• Decrease inflammation/immune cell infiltration in COVID-19 patients with ALI: In pre-clinical models, a primary anti-inflammatory effect of DSTAT is mediated through inhibition of high mobility group box 1 (HMGB1) activity. Inhibition of HMGB1 activity reduces expression of downstream proinflammatory cytokines including, but not limited to, IL-6, tumor necrosis factor-α (TNF-α), monocyte chemoattractant protein-1 (MCP-1) and macrophage inflammatory protein-1α (MIP-1α), all of which are implicated in the overactive immune response seen in COVID-19.Infiltration of monocytes and other immune cells into inflamed lung tissue is a key pathogenic driver of ALI. DSTAT has been shown to reduce this immune cell infiltration of the lung in pre-clinical models, likely through inhibition of MCP-1 and other ligands involved in migration of monocytes, neutrophils and other effector cells that promote hyperinflammation. A recent study found the dominant macrophages in the lungs of patients with severe COVID-19 had a highly inflammatory phenotype. DSTAT may reduce lung infiltration by inflammatory cells in COVID-19 through direct or indirect (e.g., HMGB1-mediated) inhibition of several chemotactic ligands.b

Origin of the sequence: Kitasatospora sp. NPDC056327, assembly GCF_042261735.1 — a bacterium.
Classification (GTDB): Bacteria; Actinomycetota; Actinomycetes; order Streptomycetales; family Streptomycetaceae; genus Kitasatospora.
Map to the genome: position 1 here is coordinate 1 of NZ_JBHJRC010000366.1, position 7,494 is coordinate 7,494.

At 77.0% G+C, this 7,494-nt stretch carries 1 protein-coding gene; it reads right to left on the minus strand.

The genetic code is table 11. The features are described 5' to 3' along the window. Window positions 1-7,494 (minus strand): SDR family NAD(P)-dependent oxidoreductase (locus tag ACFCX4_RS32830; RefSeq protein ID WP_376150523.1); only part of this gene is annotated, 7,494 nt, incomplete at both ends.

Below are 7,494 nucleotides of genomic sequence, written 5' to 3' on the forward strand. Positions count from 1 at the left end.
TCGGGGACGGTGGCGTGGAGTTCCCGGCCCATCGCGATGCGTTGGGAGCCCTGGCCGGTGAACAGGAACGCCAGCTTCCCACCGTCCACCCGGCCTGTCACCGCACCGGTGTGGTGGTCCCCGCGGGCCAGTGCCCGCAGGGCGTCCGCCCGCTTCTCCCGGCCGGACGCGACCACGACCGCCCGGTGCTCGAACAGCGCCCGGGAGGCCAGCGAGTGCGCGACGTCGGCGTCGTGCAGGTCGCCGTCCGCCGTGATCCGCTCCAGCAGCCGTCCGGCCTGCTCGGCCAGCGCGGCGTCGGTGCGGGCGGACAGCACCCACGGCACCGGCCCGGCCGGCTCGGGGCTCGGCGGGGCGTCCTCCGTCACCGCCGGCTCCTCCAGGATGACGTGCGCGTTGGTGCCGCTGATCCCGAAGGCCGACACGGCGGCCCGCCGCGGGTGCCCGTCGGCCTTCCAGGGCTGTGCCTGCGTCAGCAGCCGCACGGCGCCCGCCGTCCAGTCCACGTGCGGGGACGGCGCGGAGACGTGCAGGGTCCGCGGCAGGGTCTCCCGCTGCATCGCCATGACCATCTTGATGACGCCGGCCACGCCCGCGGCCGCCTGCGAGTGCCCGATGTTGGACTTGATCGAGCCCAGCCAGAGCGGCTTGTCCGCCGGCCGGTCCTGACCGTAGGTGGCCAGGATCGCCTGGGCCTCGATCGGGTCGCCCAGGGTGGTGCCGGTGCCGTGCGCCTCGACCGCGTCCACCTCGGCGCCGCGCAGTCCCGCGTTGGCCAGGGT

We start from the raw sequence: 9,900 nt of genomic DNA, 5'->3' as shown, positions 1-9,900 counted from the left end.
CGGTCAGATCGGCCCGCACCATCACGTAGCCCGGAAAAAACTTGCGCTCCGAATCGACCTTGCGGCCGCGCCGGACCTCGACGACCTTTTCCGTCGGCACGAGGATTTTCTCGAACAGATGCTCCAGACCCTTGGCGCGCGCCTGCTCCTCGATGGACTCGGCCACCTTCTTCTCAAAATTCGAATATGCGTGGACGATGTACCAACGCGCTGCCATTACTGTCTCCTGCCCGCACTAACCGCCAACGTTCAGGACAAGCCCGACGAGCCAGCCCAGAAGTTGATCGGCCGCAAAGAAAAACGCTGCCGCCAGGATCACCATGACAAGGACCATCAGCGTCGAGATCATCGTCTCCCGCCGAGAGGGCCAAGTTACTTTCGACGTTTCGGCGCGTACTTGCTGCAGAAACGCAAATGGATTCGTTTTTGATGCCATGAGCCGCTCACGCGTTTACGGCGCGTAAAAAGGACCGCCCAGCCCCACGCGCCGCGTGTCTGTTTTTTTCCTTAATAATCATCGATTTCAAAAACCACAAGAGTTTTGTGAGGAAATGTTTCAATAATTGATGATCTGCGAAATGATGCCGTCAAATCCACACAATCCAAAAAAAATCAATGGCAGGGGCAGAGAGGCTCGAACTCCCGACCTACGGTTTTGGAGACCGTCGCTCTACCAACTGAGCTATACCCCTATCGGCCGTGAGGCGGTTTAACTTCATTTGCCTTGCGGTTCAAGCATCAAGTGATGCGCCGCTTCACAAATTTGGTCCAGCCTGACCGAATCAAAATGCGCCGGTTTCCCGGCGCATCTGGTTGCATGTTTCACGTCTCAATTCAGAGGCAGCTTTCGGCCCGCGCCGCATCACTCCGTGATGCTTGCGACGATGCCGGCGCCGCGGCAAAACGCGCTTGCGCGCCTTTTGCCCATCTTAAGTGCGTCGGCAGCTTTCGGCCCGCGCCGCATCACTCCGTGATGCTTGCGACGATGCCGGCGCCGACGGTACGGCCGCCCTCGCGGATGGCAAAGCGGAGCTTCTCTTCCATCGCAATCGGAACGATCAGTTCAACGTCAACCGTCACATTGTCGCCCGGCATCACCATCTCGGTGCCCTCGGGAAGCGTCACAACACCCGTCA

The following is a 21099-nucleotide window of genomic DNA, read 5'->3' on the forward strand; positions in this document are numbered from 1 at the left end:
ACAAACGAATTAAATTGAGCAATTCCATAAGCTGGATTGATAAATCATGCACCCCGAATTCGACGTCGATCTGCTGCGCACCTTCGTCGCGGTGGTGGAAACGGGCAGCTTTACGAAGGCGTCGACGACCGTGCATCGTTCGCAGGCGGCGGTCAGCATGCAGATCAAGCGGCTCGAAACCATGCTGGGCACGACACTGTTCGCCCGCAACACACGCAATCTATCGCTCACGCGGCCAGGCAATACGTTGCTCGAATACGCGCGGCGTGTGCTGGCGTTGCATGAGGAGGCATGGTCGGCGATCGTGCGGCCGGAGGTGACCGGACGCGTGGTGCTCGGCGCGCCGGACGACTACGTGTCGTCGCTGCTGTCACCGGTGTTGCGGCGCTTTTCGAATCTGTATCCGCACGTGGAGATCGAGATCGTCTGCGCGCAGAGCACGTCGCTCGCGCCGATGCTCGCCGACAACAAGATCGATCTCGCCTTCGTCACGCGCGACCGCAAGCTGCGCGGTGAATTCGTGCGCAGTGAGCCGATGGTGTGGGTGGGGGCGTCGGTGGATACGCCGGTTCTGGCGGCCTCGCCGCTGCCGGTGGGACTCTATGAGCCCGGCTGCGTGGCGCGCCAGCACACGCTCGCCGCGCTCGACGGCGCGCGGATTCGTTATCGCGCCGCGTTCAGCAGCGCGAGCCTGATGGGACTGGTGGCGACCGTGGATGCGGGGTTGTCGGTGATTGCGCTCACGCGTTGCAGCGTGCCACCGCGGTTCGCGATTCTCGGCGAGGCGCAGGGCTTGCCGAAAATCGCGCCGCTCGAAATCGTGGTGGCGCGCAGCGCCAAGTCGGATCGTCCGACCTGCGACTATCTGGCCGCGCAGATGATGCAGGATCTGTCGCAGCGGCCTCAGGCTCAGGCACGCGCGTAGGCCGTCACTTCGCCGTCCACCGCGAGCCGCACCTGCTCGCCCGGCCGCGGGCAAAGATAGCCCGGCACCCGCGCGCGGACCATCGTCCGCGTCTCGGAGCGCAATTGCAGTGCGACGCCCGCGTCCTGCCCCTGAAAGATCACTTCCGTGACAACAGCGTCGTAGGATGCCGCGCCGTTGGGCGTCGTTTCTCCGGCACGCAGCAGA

Figure 1. Infection with SARS-CoV-2 can directly kill lung cells lining the alveoli which are critical for efficient oxygenation of the blood. The virus can set off a cascade of events that leads to excessive inflammation (“cytokine storm”), infiltration of activated immune cells into the lungs and coagulation disorders in the blood and tissues. In severe cases breathing is significantly impaired, as in ARDS, and blood clots can lead to life-threatening tissue damage.

  • Alleviate the underlying causes of coagulation disorders by inhibiting activities of HMGB1 and PF4: Two recent studies have identified high neutrophil/lymphocyte ratios and low platelet counts as clinically relevant indicators of disease severity and risk of mortality in COVID-19. Neutrophils are early responders to infection capable of extruding granular and nuclear contents to produce neutrophil extracellular traps (NETs). NETs may be beneficial (e.g., by trapping pathogens); however, excessive NETs can be pathogenic, particularly in the lungs where damage to the thin layer of cells in the alveoli can result in decreased oxygenation. HMGB1 promotes NETs which may drive hypercoagulation by providing a substrate for platelet aggregation and by upregulating tissue factors on endothelial cells.b Activated platelets, in turn, release PF4, which further increases inflammation, creating a detrimental cycle. DSTAT’s inhibition of two key inflammatory drivers of this process (PF4 and HMGB1) may prevent and treat coagulation disorders observed in COVID-19 patients.b